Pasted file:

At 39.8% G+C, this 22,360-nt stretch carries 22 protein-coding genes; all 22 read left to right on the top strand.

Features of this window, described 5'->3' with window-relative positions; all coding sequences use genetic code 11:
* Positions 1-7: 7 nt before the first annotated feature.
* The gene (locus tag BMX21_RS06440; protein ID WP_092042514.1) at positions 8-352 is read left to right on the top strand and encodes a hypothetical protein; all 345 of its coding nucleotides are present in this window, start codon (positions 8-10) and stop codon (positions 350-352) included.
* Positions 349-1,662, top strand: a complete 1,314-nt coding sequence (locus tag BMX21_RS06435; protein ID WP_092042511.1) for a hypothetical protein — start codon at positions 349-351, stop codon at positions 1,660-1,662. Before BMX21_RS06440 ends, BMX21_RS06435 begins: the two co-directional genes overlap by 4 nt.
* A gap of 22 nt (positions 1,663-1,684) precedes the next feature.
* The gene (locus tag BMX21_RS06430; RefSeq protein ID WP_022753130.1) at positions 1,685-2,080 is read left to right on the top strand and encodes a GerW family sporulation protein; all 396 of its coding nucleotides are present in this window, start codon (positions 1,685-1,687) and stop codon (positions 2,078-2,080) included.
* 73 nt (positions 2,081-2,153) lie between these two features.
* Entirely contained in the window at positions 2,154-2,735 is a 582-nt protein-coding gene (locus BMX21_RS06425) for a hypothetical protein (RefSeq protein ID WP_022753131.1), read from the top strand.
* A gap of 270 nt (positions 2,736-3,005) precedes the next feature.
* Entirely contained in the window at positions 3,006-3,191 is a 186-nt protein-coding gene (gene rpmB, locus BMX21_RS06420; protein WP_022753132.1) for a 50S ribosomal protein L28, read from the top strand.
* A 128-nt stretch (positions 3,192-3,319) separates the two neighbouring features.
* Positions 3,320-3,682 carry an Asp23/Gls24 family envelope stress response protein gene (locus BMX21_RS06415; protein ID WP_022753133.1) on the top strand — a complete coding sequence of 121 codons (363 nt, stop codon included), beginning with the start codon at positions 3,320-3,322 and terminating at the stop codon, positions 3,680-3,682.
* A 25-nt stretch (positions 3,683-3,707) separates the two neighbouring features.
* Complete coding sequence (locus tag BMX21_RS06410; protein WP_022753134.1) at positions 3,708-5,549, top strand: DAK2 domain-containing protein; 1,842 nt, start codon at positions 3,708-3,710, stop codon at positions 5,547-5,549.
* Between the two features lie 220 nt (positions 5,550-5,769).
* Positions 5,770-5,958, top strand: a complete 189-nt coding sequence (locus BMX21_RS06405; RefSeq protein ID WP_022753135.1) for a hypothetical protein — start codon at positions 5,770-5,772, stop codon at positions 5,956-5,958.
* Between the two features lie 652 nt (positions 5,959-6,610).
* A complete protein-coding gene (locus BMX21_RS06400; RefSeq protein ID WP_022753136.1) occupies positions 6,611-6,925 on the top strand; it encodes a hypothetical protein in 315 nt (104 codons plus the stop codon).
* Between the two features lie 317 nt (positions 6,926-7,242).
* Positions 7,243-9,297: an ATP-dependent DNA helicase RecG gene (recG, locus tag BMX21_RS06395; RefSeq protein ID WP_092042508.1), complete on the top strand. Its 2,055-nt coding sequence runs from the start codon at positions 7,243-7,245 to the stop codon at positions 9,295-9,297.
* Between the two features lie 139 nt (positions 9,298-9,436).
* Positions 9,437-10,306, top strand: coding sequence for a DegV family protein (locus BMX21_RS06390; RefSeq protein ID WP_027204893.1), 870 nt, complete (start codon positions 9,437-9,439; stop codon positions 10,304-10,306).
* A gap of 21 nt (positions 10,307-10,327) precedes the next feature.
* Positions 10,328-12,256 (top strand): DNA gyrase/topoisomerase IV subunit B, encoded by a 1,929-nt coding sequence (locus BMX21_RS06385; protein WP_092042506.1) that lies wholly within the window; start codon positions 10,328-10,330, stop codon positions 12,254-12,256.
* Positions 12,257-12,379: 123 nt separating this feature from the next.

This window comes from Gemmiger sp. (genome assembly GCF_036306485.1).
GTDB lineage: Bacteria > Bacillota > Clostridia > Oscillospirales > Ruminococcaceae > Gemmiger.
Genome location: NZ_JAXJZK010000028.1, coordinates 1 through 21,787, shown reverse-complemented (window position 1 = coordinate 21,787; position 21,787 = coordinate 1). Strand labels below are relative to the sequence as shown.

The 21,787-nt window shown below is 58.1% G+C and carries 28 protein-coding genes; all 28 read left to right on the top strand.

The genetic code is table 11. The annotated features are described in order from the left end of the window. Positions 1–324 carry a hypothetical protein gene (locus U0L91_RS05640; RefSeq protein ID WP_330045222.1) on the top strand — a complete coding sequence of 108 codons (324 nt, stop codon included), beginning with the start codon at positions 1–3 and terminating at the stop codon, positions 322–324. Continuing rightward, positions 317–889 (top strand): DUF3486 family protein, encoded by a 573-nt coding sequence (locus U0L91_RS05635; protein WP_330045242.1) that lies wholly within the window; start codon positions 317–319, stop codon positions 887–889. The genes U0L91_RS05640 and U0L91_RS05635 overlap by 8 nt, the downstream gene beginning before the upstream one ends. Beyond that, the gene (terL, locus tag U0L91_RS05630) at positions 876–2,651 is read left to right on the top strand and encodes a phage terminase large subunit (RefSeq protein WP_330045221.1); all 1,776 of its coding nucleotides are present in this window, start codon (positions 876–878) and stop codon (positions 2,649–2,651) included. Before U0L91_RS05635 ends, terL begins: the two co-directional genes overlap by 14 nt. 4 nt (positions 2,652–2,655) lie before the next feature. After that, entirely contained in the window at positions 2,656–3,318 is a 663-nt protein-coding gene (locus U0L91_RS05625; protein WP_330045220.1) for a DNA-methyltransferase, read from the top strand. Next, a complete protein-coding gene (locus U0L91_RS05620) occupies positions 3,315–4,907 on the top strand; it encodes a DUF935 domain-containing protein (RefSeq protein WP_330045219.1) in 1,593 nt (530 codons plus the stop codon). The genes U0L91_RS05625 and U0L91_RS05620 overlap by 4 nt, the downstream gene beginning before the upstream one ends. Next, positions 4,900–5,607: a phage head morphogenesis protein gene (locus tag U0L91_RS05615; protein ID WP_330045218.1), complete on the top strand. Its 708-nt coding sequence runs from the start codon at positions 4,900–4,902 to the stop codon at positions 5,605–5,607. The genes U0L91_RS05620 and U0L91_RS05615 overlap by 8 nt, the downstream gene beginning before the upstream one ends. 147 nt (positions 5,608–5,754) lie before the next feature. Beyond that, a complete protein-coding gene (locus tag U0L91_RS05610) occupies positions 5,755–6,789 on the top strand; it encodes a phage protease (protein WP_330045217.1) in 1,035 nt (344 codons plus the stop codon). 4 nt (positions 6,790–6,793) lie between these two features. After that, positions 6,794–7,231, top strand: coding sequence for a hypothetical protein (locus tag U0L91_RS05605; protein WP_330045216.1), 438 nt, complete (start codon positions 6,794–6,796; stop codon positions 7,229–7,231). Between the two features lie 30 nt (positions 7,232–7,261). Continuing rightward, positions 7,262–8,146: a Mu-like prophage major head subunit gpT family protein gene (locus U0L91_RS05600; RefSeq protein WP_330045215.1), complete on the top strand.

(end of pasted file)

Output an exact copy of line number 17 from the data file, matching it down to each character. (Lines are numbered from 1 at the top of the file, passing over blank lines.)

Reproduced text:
* Positions 5,770-5,958, top strand: a complete 189-nt coding sequence (locus BMX21_RS06405; RefSeq protein ID WP_022753135.1) for a hypothetical protein — start codon at positions 5,770-5,772, stop codon at positions 5,956-5,958.